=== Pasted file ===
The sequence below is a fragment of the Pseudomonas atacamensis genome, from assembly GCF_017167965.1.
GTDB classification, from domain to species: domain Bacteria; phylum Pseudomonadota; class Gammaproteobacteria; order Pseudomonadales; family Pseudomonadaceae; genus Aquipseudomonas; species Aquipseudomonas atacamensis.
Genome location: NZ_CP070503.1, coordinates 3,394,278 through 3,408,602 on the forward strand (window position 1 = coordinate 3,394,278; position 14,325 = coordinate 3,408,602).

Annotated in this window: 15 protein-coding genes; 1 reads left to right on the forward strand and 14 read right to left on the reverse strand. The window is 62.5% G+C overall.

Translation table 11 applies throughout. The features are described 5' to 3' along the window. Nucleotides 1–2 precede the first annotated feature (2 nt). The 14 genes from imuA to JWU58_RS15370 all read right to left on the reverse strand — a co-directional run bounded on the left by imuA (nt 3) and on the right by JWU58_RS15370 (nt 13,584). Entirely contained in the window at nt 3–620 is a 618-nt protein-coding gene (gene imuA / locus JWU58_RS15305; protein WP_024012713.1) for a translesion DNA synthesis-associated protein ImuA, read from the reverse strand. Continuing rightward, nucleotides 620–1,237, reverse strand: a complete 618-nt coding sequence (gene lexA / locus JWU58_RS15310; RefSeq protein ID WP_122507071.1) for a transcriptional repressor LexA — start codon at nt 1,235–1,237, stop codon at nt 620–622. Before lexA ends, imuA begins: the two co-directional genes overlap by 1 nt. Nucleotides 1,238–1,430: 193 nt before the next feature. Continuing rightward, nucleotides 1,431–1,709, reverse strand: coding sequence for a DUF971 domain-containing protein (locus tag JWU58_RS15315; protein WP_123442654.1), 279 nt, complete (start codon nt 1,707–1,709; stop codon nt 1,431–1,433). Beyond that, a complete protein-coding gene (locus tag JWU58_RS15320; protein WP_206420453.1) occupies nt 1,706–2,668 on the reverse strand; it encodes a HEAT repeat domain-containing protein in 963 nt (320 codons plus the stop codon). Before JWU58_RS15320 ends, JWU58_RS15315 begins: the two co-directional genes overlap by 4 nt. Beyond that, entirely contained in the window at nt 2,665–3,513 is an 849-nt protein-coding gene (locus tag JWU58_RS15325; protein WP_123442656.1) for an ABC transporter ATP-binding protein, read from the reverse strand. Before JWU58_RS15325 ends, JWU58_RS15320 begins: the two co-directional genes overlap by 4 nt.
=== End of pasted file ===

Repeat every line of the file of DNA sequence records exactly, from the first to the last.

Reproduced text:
The sequence below is a fragment of the Pseudomonas atacamensis genome, from assembly GCF_017167965.1.
GTDB classification, from domain to species: domain Bacteria; phylum Pseudomonadota; class Gammaproteobacteria; order Pseudomonadales; family Pseudomonadaceae; genus Aquipseudomonas; species Aquipseudomonas atacamensis.
Genome location: NZ_CP070503.1, coordinates 3,394,278 through 3,408,602 on the forward strand (window position 1 = coordinate 3,394,278; position 14,325 = coordinate 3,408,602).

Annotated in this window: 15 protein-coding genes; 1 reads left to right on the forward strand and 14 read right to left on the reverse strand. The window is 62.5% G+C overall.

Translation table 11 applies throughout. The features are described 5' to 3' along the window. Nucleotides 1–2 precede the first annotated feature (2 nt). The 14 genes from imuA to JWU58_RS15370 all read right to left on the reverse strand — a co-directional run bounded on the left by imuA (nt 3) and on the right by JWU58_RS15370 (nt 13,584). Entirely contained in the window at nt 3–620 is a 618-nt protein-coding gene (gene imuA / locus JWU58_RS15305; protein WP_024012713.1) for a translesion DNA synthesis-associated protein ImuA, read from the reverse strand. Continuing rightward, nucleotides 620–1,237, reverse strand: a complete 618-nt coding sequence (gene lexA / locus JWU58_RS15310; RefSeq protein ID WP_122507071.1) for a transcriptional repressor LexA — start codon at nt 1,235–1,237, stop codon at nt 620–622. Before lexA ends, imuA begins: the two co-directional genes overlap by 1 nt. Nucleotides 1,238–1,430: 193 nt before the next feature. Continuing rightward, nucleotides 1,431–1,709, reverse strand: coding sequence for a DUF971 domain-containing protein (locus tag JWU58_RS15315; protein WP_123442654.1), 279 nt, complete (start codon nt 1,707–1,709; stop codon nt 1,431–1,433). Beyond that, a complete protein-coding gene (locus tag JWU58_RS15320; protein WP_206420453.1) occupies nt 1,706–2,668 on the reverse strand; it encodes a HEAT repeat domain-containing protein in 963 nt (320 codons plus the stop codon). Before JWU58_RS15320 ends, JWU58_RS15315 begins: the two co-directional genes overlap by 4 nt. Beyond that, entirely contained in the window at nt 2,665–3,513 is an 849-nt protein-coding gene (locus tag JWU58_RS15325; protein WP_123442656.1) for an ABC transporter ATP-binding protein, read from the reverse strand. Before JWU58_RS15325 ends, JWU58_RS15320 begins: the two co-directional genes overlap by 4 nt.